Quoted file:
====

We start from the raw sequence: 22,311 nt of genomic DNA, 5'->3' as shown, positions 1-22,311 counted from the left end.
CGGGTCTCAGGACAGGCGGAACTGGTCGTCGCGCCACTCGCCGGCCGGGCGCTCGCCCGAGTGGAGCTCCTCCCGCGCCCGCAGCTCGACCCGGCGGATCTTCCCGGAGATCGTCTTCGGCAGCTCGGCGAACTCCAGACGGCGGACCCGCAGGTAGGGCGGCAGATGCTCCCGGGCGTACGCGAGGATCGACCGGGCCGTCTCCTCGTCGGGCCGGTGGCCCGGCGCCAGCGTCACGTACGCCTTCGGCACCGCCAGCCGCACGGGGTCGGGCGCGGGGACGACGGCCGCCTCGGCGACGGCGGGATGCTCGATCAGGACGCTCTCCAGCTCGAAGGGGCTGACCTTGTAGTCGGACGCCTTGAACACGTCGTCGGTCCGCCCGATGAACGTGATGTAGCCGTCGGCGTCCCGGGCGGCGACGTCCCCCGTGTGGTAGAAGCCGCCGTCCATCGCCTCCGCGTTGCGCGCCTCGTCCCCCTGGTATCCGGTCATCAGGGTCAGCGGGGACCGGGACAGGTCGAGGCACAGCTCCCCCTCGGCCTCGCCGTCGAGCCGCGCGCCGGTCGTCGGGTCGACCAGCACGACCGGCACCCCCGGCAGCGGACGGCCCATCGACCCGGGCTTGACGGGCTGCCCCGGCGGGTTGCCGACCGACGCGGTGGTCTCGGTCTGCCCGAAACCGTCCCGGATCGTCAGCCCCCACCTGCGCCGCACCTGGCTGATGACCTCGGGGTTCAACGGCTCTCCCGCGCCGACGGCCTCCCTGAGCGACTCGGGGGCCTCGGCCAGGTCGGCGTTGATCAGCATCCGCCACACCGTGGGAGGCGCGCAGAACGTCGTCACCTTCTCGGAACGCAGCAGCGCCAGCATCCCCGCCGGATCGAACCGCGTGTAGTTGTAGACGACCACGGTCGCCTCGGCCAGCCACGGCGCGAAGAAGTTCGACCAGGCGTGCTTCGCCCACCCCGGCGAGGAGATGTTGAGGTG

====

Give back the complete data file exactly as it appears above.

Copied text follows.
We start from the raw sequence: 22,311 nt of genomic DNA, 5'->3' as shown, positions 1-22,311 counted from the left end.
CGGGTCTCAGGACAGGCGGAACTGGTCGTCGCGCCACTCGCCGGCCGGGCGCTCGCCCGAGTGGAGCTCCTCCCGCGCCCGCAGCTCGACCCGGCGGATCTTCCCGGAGATCGTCTTCGGCAGCTCGGCGAACTCCAGACGGCGGACCCGCAGGTAGGGCGGCAGATGCTCCCGGGCGTACGCGAGGATCGACCGGGCCGTCTCCTCGTCGGGCCGGTGGCCCGGCGCCAGCGTCACGTACGCCTTCGGCACCGCCAGCCGCACGGGGTCGGGCGCGGGGACGACGGCCGCCTCGGCGACGGCGGGATGCTCGATCAGGACGCTCTCCAGCTCGAAGGGGCTGACCTTGTAGTCGGACGCCTTGAACACGTCGTCGGTCCGCCCGATGAACGTGATGTAGCCGTCGGCGTCCCGGGCGGCGACGTCCCCCGTGTGGTAGAAGCCGCCGTCCATCGCCTCCGCGTTGCGCGCCTCGTCCCCCTGGTATCCGGTCATCAGGGTCAGCGGGGACCGGGACAGGTCGAGGCACAGCTCCCCCTCGGCCTCGCCGTCGAGCCGCGCGCCGGTCGTCGGGTCGACCAGCACGACCGGCACCCCCGGCAGCGGACGGCCCATCGACCCGGGCTTGACGGGCTGCCCCGGCGGGTTGCCGACCGACGCGGTGGTCTCGGTCTGCCCGAAACCGTCCCGGATCGTCAGCCCCCACCTGCGCCGCACCTGGCTGATGACCTCGGGGTTCAACGGCTCTCCCGCGCCGACGGCCTCCCTGAGCGACTCGGGGGCCTCGGCCAGGTCGGCGTTGATCAGCATCCGCCACACCGTGGGAGGCGCGCAGAACGTCGTCACCTTCTCGGAACGCAGCAGCGCCAGCATCCCCGCCGGATCGAACCGCGTGTAGTTGTAGACGACCACGGTCGCCTCGGCCAGCCACGGCGCGAAGAAGTTCGACCAGGCGTGCTTCGCCCACCCCGGCGAGGAGATGTTGAGGTG